A lot of musicians run out of steam after the CD is released, as far as promotion and marketing, and that is very understandable (because of the physical, emotional, and financial exhaustion) but not wise to stop there, because yuo need to find ways to make the CD work for you and get people to the product. That can entail a whole plan on the other side of the release. The internet is a powerful tool and the world is just a click away, but the problem is there is so much music out there. So what are you going to do to make your CD stand out? I had a lot of help and support from Chris Burnett from ARC Records. He helped me put together a business plan and once a week we would talk and check things off the list. It helped me to stay focused and not get too overwhelmed.
ST: I’m working with Erica on the mixing phase of our quartet date. It has the working titke of "Initiation". Erica is such an outstanding player and composer and I am very excited about this recording. I think that the album is very interesting in the way our material works together as a whole. There is also an incredible musical chemistry on this recording that is hard to describe but easy to hear. It also features the work of world class drummer Bob Braye who died early this year. Erica and I are both deeply saddened by Bob’s passing and will miss him greatly, but we are also so grateful that we were able to document Bob’s playing before he left the planet. Rufus and Bob sound so amazing together!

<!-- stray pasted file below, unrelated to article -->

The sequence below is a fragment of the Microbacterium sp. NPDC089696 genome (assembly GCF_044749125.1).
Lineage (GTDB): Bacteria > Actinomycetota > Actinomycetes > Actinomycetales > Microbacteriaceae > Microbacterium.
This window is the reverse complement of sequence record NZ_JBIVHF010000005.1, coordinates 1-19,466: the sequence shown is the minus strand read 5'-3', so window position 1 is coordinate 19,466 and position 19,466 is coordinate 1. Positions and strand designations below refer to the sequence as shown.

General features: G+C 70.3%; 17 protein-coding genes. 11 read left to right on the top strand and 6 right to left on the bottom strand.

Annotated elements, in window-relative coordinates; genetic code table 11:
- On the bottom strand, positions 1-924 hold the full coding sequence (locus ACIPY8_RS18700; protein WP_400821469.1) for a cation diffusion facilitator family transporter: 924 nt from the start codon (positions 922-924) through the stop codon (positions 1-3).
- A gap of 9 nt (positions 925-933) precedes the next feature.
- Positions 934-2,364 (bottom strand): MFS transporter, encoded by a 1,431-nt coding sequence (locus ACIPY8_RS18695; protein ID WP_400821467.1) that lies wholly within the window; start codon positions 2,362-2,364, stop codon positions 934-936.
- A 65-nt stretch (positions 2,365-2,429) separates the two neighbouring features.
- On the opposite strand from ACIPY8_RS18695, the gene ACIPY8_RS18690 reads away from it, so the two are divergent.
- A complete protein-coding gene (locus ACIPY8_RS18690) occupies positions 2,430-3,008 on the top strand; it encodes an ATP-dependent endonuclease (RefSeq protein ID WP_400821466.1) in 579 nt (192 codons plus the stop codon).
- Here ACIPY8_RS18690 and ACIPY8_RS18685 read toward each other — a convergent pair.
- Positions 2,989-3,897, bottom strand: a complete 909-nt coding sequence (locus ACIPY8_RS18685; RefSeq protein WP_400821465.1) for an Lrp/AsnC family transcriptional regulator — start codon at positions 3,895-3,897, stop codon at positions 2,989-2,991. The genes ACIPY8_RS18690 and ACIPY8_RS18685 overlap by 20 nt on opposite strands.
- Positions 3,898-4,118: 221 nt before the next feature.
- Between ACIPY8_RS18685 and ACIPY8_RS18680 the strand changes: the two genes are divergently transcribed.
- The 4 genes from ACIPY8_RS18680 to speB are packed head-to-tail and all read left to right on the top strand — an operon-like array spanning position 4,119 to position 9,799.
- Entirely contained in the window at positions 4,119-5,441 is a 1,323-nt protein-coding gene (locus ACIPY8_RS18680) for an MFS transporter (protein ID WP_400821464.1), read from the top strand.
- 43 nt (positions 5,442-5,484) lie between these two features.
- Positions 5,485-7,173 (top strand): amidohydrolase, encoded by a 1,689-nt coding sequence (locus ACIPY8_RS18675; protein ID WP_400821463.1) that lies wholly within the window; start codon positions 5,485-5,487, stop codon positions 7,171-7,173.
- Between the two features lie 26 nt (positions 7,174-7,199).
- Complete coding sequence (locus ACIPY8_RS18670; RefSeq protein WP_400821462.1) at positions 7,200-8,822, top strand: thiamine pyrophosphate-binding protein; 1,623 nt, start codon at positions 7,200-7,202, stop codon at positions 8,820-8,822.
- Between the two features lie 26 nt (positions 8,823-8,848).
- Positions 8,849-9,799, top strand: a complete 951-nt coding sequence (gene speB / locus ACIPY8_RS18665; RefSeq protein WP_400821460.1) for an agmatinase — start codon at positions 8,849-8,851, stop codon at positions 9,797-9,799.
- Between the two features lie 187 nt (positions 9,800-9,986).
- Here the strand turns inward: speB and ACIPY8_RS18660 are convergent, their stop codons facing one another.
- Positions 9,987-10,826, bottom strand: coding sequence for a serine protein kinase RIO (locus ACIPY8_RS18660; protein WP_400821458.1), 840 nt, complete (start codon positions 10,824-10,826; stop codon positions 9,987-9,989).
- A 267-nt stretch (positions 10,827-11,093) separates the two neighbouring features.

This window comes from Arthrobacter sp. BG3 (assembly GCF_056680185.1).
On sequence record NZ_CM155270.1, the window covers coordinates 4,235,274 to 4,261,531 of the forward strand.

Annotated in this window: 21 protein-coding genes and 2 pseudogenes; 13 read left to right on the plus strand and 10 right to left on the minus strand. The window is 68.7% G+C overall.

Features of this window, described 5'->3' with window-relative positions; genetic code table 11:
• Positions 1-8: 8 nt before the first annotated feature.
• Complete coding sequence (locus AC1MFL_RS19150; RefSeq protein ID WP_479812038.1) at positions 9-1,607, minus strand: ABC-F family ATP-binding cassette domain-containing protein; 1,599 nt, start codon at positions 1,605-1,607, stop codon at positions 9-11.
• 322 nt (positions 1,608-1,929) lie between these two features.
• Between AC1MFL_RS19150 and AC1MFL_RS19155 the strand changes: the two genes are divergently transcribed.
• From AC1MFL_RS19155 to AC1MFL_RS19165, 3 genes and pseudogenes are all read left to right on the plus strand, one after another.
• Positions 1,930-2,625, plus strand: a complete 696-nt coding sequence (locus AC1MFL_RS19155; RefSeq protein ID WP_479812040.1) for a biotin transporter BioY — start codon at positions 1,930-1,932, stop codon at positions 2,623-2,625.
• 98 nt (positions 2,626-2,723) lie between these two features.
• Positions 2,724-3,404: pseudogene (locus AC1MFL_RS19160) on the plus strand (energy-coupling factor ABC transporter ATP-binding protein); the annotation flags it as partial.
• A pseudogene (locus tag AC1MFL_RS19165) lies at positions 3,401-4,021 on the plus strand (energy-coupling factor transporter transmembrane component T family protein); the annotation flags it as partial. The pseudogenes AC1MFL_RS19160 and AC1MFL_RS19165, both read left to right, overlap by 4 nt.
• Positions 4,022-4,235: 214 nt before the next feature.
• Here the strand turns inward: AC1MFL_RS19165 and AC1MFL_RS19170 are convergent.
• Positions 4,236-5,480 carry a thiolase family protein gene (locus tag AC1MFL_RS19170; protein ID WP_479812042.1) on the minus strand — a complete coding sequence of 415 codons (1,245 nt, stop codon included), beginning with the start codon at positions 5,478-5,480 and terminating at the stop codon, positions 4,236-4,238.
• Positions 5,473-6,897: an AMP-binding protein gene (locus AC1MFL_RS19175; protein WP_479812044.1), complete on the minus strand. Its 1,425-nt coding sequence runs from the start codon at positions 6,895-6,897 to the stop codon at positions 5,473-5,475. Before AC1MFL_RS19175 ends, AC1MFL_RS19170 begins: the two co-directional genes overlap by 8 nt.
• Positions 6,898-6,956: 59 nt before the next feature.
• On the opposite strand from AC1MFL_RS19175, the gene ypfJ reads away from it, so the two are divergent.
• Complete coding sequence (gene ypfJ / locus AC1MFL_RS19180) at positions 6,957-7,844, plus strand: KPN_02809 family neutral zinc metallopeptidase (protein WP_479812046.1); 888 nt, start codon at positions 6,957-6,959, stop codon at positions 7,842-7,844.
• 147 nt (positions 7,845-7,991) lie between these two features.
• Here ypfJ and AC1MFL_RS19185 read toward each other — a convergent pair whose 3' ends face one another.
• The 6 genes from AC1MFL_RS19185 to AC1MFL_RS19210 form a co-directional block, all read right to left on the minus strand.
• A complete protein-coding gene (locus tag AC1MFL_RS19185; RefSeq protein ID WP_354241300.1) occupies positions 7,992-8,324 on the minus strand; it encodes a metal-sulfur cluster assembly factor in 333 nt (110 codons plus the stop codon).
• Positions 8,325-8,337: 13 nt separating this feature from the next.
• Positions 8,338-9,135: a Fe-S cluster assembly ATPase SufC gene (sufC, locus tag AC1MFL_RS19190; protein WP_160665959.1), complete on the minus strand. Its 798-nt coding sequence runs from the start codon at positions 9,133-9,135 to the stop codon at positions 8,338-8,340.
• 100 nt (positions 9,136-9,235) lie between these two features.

WJ: What other projects and activities are you working on these days?
ST: I’m composing a documentary film with the working title of "Mrs. Goundo’s Daughter". It is about a Malian refugee mother living in West Philadelphia who is seeking asylum in order to keep her daughter from female circumcision in Mali, where it has been the custom for centuries. I feel fortunate to have a working association with a wonderful group of women filmmakers in Philadelphia whose work centers on human rights. This film is produced by Barbara Attie and Janet Goldwater and has received funding from the Sundance Institute. Composing for film is challenging and enjoyable work.